When a golf ball says that it has 4 pieces, the first thought that comes to my mind is money. The more you review and research golf balls, the easier it is to see that more materials equate to higher pricing.
However, with the Cut Blue golf balls, that doesn’t seem to be the case. I recently took the Cut Blue balls out on the course for a few rounds to see how they performed. I was curious whether they were worth the money and if I would ever think to throw one of these in my bag.
Without spoiling too much of my Cut Blue golf ball review, you may want to keep reading as I was pleasantly surprised by this golf ball.
Table of Contents
- Cut Blue Features
- Cut Blue Performance
- What I Like About The Cut Blue
- What I Don’t Like About The Cut Blue
- Overall Rating and Thoughts
Cut Blue Features
The Cut golf ball company makes several models, and each is designed for a specific player and with certain characteristics in mind. The Cut Blue is their premium model that is supposed to have a better feel and a combination of greenside and distance performance.
4 Piece Golf Ball
To give you a comparison, most 4 piece golf balls cost more than $50 a dozen. The Cut Blue are less than half of that price. I was initially skeptical, but this is a 4 piece ball with a core, two outer layers, and a 314 dimple pattern cover.
Tour Quality Urethane Cover
When you test the feel of the golf ball, there are two things you are likely to notice. The first is the cover, and the second is the compression. A Urethane cover has a much different, more premium feel than an ionomer cover.
All of the best golf balls in the game, the ones the PGA Tour players use, are urethane cover golf balls.
A golf ball with 90 compression is built for players with slightly higher swing speeds. The Cut Blue will have a slightly firmer feel off the tee because of this extra compression. Having a 90 compression with 4 layers of material is quite common.
The Cut Blue golf balls are USGA Conforming. If you want to use this golf ball in a tournament situation, you can legally do so. Some balls in this price range are not USGA conforming so this is a major benefit.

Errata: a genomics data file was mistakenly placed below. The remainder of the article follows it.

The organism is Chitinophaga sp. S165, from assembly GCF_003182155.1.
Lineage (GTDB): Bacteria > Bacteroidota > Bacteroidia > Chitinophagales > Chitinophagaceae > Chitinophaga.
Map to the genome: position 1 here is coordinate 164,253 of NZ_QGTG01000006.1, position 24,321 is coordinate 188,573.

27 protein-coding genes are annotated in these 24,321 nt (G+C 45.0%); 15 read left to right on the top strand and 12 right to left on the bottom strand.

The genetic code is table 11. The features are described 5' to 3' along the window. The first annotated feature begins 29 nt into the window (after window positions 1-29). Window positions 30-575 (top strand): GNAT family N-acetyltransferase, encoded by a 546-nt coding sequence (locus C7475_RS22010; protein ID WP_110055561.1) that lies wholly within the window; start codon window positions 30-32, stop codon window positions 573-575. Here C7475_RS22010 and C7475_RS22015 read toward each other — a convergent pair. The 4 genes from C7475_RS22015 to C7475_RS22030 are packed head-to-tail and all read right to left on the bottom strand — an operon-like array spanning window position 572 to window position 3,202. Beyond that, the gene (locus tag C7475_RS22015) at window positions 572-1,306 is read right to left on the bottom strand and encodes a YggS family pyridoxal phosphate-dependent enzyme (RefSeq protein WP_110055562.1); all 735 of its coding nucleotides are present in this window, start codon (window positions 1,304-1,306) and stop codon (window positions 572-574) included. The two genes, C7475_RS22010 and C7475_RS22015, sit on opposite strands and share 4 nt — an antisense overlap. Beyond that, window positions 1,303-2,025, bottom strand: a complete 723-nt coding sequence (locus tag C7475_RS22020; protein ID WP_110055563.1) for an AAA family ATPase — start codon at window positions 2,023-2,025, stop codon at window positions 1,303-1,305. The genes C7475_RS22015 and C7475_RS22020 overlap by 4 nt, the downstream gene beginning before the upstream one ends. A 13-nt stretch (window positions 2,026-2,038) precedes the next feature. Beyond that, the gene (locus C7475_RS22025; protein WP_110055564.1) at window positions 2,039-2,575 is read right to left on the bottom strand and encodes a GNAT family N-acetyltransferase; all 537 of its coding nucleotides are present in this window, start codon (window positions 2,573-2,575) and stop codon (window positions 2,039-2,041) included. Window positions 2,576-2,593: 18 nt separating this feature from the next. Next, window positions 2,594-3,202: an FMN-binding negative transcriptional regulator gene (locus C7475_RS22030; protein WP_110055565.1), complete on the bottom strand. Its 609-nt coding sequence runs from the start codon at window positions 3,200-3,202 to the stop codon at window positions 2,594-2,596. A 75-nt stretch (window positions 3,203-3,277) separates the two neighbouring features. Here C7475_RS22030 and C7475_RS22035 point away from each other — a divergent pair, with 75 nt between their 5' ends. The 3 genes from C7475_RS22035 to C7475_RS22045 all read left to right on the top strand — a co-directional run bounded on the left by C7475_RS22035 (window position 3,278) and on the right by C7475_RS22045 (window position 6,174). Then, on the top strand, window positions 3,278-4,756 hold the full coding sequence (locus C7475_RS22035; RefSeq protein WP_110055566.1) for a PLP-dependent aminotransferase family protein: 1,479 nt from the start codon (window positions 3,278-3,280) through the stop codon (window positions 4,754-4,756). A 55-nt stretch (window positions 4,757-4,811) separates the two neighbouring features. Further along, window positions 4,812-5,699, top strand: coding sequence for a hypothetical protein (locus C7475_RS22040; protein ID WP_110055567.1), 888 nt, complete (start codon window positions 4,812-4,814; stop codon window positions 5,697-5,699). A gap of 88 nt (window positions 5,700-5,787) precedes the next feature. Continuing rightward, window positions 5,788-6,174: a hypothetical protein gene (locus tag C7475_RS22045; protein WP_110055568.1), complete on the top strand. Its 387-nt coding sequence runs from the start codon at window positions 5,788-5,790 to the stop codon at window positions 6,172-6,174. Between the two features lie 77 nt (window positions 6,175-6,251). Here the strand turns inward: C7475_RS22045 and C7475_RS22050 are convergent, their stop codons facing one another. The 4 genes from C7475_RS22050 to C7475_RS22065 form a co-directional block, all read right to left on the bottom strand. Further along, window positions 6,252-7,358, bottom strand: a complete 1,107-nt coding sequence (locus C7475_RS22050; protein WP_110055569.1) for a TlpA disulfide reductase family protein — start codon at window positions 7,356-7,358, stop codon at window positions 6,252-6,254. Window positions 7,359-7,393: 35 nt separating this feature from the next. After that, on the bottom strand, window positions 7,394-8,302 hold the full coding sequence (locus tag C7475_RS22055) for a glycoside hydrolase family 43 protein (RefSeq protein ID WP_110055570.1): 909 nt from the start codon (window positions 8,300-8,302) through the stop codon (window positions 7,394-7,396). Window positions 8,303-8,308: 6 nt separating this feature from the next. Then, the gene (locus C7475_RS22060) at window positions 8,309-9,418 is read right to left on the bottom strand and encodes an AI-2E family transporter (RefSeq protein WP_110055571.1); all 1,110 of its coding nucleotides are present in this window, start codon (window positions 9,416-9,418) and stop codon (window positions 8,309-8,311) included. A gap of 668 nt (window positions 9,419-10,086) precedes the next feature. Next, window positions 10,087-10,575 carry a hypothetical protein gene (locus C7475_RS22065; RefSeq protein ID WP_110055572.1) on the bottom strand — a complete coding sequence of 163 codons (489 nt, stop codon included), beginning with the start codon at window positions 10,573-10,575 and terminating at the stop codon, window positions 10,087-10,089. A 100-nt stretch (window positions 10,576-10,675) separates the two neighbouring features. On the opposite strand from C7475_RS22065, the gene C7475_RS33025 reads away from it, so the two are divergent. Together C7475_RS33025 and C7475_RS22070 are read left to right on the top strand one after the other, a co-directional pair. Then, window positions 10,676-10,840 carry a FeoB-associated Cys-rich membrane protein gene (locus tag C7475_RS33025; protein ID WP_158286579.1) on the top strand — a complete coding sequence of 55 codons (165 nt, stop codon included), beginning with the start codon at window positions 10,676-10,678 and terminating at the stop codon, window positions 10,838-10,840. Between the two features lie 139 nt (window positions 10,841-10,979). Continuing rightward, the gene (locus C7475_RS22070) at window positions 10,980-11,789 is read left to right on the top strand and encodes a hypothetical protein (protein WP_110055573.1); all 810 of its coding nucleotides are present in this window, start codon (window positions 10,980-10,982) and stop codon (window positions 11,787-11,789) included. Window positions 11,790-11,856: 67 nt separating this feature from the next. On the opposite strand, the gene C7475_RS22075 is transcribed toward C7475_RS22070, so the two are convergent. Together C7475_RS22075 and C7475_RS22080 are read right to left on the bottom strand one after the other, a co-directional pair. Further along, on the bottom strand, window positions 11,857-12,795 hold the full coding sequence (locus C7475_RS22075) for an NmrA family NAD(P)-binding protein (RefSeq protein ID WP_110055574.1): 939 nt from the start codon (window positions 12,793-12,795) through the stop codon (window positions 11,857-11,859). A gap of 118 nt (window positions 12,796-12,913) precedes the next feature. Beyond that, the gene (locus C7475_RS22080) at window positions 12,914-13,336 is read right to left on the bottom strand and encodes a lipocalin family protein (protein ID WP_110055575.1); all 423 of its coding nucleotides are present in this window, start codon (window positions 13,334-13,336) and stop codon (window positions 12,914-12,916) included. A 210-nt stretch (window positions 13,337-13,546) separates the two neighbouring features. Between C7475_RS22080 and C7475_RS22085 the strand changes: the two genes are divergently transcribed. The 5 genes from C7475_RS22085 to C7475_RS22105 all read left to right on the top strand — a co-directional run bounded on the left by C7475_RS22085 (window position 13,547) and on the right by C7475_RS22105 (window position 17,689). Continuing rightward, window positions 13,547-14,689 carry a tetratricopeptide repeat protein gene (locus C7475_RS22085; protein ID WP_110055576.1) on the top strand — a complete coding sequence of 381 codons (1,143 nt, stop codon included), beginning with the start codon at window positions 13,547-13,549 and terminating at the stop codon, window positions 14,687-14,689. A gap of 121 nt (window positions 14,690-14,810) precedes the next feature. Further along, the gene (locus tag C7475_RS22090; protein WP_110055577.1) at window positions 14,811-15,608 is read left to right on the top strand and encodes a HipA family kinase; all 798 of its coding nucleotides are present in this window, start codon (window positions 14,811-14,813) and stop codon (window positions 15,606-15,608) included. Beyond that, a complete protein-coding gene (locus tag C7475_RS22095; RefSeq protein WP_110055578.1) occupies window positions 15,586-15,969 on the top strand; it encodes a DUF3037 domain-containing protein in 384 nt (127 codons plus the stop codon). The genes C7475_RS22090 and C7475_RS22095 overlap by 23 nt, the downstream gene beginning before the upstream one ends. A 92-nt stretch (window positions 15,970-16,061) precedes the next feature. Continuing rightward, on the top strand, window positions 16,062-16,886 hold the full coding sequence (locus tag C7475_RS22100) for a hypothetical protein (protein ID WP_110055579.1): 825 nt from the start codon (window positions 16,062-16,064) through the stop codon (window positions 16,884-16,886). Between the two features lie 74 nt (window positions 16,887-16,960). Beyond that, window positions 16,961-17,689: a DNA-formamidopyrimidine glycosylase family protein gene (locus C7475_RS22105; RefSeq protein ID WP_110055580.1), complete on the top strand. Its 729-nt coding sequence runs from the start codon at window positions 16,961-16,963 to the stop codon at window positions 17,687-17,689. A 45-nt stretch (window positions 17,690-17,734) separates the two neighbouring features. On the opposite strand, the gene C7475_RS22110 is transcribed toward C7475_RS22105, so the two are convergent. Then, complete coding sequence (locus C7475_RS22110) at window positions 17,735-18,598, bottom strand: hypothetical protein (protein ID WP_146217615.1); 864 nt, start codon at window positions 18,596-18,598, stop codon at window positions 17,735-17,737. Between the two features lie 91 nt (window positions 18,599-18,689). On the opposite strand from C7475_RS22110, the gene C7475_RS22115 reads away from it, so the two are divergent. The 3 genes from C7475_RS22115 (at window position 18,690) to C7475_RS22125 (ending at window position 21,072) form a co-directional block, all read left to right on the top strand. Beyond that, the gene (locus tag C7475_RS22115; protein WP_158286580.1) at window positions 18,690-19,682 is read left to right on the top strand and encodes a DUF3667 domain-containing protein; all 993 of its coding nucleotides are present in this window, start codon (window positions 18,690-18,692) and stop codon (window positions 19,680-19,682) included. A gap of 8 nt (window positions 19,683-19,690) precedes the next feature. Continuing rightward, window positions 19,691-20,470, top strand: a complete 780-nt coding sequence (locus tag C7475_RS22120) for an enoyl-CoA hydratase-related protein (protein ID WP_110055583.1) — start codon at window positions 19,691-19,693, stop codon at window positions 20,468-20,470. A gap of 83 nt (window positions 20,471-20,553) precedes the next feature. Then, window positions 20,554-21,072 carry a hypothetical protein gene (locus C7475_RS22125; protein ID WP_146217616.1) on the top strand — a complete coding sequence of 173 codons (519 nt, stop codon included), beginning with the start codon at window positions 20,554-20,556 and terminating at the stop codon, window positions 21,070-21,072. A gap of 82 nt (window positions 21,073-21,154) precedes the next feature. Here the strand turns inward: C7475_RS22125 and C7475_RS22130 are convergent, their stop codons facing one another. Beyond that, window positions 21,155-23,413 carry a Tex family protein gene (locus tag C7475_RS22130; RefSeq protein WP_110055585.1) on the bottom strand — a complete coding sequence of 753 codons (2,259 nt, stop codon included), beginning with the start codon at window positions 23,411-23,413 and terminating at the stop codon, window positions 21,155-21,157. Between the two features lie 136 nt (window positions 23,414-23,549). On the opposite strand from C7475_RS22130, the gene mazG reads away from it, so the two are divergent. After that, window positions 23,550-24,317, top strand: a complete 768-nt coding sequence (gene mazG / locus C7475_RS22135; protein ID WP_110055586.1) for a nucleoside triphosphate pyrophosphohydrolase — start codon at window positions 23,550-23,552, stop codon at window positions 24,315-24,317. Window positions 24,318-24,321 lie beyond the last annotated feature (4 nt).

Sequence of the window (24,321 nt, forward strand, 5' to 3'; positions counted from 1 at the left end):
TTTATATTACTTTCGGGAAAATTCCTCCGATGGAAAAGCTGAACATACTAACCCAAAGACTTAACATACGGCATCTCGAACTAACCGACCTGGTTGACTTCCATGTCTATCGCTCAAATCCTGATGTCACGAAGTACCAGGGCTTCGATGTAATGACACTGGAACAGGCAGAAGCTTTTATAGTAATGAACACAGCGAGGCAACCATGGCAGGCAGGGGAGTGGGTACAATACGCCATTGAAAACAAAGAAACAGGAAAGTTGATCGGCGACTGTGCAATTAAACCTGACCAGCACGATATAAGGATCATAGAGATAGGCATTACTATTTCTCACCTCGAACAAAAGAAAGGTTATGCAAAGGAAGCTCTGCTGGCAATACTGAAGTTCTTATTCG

Newly Formulated Dimple Pattern
The Cut Blue golf ball has a newly formulated 314 dimple pattern as part of this Urethane cover. The dimple pattern was designed to resist drag and make it easier to hit a shot that cuts through the air with a straight and penetrating ball flight.
Cut Blue Performance
The Cut Blue golf ball surprised me on the course. For the price point, I didn’t expect as much distance and control as I was able to get. If you don’t want to read about my entire experience, I can tell you right now that these Cut Blue golf balls are worth investing in.
Feel and Sound
I loved the feel and the sound of the Cut Blue. I can’t tell you that it’s as premium of a ball as a Pro V1 or TP5x. However, I did find it to be like the TaylorMade Tour Response or a Titleist TruFeel.
The sound of the Cut Blue is great. It’s not super “clicky” like you can get with other value type golf balls. I like the Urethane cover and the way it softens the feel without taking away any of the power or precision that the ball has to offer.
Spin was impressive on the longer approach shots to the green. I had no trouble stopping the Cub Blue where I wanted. Of course, the shorter the shots got, the harder time it had stopping. I happened to be testing some premium wedges the day that I worked with Cut Blue.
Out of the bunker, on short approach shots where I can get at least half a swing on the ball, the Cut Blue stops well. With shorter shots, the Urethane cover is not quite as responsive or grippy as some of the premium balls on the market.
I’m sure to keep the pricing where it is, the thickness of the Urethane may not be quite what it is in some of the other options on the market.